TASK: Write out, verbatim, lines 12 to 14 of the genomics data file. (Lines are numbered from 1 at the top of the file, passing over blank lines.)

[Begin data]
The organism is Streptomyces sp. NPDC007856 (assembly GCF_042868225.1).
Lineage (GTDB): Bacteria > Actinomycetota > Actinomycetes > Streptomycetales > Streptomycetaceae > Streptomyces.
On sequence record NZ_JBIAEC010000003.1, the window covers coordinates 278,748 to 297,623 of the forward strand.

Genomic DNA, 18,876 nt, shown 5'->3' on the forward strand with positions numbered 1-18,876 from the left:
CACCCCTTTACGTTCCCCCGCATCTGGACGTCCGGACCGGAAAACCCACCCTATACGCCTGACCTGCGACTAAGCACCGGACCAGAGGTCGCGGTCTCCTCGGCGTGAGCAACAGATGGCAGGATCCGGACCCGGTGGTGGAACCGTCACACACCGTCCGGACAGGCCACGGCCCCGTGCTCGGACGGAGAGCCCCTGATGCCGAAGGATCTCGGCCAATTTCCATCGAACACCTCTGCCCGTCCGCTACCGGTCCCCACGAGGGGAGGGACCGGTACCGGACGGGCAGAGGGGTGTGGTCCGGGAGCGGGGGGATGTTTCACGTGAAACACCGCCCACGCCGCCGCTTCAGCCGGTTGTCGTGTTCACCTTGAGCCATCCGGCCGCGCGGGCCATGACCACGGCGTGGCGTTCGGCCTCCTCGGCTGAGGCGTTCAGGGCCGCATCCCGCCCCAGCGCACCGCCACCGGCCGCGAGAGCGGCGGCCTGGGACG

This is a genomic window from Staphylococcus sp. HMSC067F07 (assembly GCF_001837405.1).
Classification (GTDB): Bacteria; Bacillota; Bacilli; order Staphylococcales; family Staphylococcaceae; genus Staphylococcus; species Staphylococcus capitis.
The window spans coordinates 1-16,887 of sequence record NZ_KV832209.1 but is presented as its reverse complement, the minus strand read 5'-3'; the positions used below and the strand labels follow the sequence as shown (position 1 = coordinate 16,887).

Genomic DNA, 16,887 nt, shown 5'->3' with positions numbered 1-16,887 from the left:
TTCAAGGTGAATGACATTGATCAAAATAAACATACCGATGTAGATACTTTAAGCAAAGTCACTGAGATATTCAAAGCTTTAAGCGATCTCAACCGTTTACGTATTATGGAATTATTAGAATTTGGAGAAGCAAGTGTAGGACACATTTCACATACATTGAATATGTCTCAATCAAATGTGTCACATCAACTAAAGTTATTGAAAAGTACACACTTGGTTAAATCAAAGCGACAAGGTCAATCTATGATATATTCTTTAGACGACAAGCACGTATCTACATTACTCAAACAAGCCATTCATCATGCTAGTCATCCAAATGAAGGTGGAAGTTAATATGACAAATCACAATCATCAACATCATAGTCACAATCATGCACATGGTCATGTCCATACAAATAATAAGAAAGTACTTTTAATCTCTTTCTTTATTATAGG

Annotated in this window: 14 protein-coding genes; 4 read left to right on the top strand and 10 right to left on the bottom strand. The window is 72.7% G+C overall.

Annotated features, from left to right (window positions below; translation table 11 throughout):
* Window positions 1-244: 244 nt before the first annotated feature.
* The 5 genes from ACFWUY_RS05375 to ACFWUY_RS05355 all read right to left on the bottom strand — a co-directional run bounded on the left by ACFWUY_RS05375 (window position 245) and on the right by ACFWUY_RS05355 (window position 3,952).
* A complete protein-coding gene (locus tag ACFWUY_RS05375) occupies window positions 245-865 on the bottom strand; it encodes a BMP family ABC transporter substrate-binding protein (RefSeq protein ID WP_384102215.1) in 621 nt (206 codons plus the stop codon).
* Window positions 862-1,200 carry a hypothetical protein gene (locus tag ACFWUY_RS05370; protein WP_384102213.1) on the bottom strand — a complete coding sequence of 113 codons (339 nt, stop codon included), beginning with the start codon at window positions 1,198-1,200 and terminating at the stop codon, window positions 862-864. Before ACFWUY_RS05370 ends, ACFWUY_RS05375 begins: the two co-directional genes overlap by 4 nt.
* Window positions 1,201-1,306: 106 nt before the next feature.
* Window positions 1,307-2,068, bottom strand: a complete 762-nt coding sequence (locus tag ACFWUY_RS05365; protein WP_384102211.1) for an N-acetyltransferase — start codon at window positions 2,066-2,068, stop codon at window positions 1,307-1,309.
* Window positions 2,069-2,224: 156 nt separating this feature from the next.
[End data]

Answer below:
Annotated features, from left to right (window positions below; translation table 11 throughout):
* Window positions 1-244: 244 nt before the first annotated feature.
* The 5 genes from ACFWUY_RS05375 to ACFWUY_RS05355 all read right to left on the bottom strand — a co-directional run bounded on the left by ACFWUY_RS05375 (window position 245) and on the right by ACFWUY_RS05355 (window position 3,952).